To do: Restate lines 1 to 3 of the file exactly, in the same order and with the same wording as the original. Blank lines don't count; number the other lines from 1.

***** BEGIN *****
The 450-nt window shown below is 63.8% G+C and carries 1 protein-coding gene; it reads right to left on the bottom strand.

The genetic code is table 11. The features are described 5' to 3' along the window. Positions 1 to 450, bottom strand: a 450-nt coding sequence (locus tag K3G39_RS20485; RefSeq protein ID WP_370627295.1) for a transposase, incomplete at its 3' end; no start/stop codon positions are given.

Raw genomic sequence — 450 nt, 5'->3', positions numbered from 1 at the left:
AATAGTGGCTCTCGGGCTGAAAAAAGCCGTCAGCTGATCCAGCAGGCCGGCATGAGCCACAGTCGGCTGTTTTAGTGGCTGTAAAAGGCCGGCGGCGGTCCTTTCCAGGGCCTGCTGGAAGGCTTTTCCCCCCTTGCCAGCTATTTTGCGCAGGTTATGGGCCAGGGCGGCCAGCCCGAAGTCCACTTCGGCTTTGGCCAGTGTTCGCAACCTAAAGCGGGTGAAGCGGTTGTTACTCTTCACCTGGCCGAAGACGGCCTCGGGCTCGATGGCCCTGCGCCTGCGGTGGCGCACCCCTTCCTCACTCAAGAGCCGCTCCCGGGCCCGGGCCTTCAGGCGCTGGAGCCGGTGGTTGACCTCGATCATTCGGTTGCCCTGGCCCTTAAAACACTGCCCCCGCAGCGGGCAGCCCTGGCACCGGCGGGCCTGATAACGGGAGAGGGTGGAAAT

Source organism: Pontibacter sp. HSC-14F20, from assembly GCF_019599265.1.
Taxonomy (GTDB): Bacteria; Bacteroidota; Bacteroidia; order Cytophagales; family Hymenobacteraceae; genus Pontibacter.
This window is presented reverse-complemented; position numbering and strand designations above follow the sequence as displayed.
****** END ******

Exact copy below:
The 450-nt window shown below is 63.8% G+C and carries 1 protein-coding gene; it reads right to left on the bottom strand.

The genetic code is table 11. The features are described 5' to 3' along the window. Positions 1 to 450, bottom strand: a 450-nt coding sequence (locus tag K3G39_RS20485; RefSeq protein ID WP_370627295.1) for a transposase, incomplete at its 3' end; no start/stop codon positions are given.

Raw genomic sequence — 450 nt, 5'->3', positions numbered from 1 at the left: